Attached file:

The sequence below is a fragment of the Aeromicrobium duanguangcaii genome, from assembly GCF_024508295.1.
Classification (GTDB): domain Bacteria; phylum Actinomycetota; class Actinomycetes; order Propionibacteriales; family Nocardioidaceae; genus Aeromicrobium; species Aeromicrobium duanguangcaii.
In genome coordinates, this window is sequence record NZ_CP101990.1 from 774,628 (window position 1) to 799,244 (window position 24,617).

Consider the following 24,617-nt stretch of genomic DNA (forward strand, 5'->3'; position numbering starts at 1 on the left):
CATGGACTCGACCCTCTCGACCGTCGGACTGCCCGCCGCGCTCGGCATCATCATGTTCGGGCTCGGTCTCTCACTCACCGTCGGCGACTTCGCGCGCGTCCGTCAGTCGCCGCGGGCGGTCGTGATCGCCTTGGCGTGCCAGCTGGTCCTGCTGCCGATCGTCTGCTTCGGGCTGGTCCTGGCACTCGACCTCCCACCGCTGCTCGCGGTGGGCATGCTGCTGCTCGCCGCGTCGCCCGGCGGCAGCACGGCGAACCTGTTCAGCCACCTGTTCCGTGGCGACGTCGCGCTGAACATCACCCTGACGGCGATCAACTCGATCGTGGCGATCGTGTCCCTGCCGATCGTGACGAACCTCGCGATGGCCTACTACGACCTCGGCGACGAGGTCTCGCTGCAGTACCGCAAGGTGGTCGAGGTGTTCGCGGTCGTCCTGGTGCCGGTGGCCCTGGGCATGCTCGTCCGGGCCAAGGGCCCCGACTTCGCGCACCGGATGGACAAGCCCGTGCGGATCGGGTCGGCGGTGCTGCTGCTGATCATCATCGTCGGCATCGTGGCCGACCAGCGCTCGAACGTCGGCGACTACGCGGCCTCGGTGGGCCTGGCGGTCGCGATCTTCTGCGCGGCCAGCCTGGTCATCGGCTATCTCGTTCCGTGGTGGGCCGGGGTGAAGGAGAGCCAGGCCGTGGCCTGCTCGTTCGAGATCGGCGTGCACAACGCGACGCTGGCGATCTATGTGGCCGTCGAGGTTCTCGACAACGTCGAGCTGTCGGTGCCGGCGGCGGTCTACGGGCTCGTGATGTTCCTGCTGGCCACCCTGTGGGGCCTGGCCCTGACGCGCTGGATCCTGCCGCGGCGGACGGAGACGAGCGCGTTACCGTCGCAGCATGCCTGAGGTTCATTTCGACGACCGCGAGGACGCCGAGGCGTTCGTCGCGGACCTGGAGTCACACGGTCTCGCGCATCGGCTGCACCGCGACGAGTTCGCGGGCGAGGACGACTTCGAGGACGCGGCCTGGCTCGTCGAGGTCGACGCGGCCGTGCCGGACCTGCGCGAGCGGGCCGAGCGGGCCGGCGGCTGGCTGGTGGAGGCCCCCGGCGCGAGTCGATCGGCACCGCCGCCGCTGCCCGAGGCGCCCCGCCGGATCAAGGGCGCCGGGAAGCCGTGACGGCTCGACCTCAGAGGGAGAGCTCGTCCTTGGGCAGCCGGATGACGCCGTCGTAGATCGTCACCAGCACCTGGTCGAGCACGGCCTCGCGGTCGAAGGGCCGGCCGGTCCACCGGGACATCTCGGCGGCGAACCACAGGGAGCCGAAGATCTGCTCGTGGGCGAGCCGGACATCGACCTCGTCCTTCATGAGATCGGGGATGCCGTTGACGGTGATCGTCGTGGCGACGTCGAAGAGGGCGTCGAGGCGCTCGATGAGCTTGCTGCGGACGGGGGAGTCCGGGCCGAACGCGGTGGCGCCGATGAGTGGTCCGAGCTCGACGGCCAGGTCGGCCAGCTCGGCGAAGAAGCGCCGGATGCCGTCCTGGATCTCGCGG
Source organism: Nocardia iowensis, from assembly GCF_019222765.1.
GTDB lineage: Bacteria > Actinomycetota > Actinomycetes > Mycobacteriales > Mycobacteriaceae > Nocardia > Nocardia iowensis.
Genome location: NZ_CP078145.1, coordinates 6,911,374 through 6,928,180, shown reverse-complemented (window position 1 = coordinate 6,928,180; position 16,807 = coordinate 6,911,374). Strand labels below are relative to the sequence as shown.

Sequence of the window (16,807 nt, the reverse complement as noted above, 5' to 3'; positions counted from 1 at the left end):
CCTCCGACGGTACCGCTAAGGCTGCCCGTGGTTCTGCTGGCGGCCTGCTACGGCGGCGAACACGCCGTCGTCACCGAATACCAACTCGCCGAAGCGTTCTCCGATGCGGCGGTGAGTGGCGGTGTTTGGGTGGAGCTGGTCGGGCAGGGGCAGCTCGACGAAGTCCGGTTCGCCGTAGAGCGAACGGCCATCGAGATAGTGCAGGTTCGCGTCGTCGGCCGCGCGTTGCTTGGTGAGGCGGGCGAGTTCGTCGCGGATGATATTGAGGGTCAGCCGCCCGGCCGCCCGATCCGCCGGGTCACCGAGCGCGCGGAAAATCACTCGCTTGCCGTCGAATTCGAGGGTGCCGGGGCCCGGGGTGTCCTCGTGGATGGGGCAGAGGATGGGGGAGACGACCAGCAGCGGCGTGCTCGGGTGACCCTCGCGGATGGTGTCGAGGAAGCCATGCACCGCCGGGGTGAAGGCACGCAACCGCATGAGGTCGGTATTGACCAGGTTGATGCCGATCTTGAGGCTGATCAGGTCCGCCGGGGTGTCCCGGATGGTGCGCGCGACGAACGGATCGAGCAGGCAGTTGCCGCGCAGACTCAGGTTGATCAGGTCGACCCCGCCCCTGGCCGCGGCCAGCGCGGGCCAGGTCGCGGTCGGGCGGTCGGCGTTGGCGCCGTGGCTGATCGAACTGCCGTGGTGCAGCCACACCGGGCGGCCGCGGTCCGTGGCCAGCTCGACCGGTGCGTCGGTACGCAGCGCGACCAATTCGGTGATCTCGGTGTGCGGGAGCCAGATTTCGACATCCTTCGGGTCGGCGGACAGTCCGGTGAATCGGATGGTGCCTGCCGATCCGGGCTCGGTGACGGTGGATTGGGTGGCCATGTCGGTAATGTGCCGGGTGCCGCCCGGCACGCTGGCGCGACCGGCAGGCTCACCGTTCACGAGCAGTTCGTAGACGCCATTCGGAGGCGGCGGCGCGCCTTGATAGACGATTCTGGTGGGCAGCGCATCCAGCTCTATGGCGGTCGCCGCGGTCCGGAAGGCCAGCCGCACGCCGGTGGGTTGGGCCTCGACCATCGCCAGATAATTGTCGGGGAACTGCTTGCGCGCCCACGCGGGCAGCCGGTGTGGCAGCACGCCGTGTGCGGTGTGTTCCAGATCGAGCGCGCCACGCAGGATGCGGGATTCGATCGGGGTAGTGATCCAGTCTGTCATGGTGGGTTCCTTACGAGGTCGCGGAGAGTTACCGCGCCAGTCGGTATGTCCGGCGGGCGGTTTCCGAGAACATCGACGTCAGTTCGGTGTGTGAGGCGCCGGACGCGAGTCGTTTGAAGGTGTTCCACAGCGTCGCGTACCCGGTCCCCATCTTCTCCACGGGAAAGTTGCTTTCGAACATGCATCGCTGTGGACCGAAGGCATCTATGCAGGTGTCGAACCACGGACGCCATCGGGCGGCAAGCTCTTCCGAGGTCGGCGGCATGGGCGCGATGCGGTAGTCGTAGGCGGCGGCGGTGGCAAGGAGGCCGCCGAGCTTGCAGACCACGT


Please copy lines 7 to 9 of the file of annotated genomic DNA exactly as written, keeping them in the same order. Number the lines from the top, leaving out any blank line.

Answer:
GTDB lineage: Bacteria > Actinomycetota > Actinomycetes > Mycobacteriales > Mycobacteriaceae > Nocardia > Nocardia iowensis.
Genome location: NZ_CP078145.1, coordinates 6,911,374 through 6,928,180, shown reverse-complemented (window position 1 = coordinate 6,928,180; position 16,807 = coordinate 6,911,374). Strand labels below are relative to the sequence as shown.

Sequence of the window (16,807 nt, the reverse complement as noted above, 5' to 3'; positions counted from 1 at the left end):